Sunday, February 7, 2010

New Orleans Saints

I guess in some ways it is odd that our subject today is something as "mundane" as pro football. After all, I usually discuss things that are a little more, shall we say, esoteric. But make no mistake, I love the New Orleans Saints just as much as I love things like Japanese superhero TV shows and old comic books.

For me, I suppose I became a real fan of the team during its first truly "magical" period - the 1987 NFL season. That year, the Saints posted their first-ever winning record, and did so in emphatic fashion by going 12-3 (it was a strike year, too). They went on an amazing winning streak, they had the players to do the job, and...well, it felt like a team of destiny. It was only bad luck that they were in the same division as a San Francisco 49ers team with guys like Joe Montana and Jerry Rice. New Orleans went into their first-ever playoff game as a wild card, but it seemed like they had the momentum to do something special.

That season was also my first real lesson in the bitter disappointment that can come with being a Saints fan. They got trounced in that first playoff game by a Vikings team with a far-worse record. Even over 20 years later, that final score of 44-10 is still burned into my brain. That day, I learned you can never take anything for granted when it comes to the New Orleans Saints.

There have been good seasons since that time, and some playoff success, too. But I dunno, it never really felt like something special was happening. Until this year. This seemed like a year where something exciting was going down. As the weeks progressed, the Saints' season became more dramatic and unlikely. Finally, it culminated in an NFC championship game against the Minnesota Vikings, of all teams.

As the weeks rolled on, my confidence in the Saints having a chance in every game grew to the point where I never counted them out until the clock was out of time. But I'll be honest when I say that I was still in disbelief as the game-winning field goal sailed through the uprights. The New Orleans Saints - my team - weren't just a good team. They were going to the Super Bowl.

My Dad swore once he'd never live to see this day. Sadly, he was right by about 12 years. I know a whole lot of people who felt the same. I was one of them. I rooted for the Saints, but expecting them to reach the Super Bowl seemed like a goal that was unapproachable. Even if they had a quality team, something would go wrong. I mean, it always did, right?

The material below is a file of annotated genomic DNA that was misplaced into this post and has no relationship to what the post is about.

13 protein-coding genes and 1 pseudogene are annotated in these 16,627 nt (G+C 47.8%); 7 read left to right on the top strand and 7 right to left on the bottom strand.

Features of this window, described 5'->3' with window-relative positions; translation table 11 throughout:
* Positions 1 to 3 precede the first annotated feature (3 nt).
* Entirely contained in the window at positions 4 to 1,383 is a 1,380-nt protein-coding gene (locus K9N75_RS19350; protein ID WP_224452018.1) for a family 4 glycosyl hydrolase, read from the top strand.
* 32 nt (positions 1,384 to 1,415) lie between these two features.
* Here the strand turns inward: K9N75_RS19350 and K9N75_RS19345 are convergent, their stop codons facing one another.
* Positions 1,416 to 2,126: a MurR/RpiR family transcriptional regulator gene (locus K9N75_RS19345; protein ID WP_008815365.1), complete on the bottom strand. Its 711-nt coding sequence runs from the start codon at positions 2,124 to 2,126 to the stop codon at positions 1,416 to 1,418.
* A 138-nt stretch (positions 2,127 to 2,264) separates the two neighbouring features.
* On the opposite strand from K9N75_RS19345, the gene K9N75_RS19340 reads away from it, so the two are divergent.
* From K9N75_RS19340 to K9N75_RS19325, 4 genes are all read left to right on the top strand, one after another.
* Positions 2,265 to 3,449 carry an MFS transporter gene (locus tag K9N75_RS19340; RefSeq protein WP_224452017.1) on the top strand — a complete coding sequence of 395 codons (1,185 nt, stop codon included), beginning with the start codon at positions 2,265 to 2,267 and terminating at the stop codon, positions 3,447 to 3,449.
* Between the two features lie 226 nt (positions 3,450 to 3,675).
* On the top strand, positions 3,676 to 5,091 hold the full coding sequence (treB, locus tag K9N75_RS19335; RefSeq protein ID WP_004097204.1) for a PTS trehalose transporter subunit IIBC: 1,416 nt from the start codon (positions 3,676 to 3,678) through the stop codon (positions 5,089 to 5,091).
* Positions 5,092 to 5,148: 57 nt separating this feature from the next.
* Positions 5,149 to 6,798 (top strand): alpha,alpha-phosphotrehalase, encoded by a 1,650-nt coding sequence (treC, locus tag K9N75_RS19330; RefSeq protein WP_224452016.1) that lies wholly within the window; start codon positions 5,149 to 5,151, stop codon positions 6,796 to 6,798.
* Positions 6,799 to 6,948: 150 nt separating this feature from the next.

Much has been written about the aftermath of Hurricane Katrina, and the lowpoint the city and its NFL franchise had reached. All true, but it often misses the bigger picture. Because while that team is the "New Orleans" Saints, it belongs just as much to Baton Rouge. And Shreveport. And Monroe. And Lafayette. And Lake Charles. And Alexandria. It's Louisiana's team. You could even pull in our neighbors in Mississippi.

I often think the Saints are so beloved because they are a metaphor for our state, and our region. We have a massive inferiority complex in these parts. It often feels like no matter how hard we try, we'll fail and/or be laughingstocks. The Saints' nigh-legendary futility has been but a small part of that, but its also the whole thing in a microcosm. No matter how good they were, the Saints would fail in the end. Just like always. Just like Louisiana.

So it's no surprise that when the Saints pulled out victory against the Vikings, it touched off a massive state-wide celebration. In a world where the Saints can make a Super Bowl, it's not hard to imagine that anything is possible. This is why grown men have cried over this. It's not just about a football team. It's about the idea that maybe dreams can come true.

In less than 24 hours, the Super Bowl will kick off, and the Saints will face a tough and favored Indianapolis Colts team. Maybe they will win. Maybe they won't. But just by getting to this stage, the Saints have given a lot to their fans in this state, and all over the country. And in that respect, they are winners in my eyes regardless of the final score.

Thanks for this amazing season, New Orleans Saints. I hope there are many more to come.

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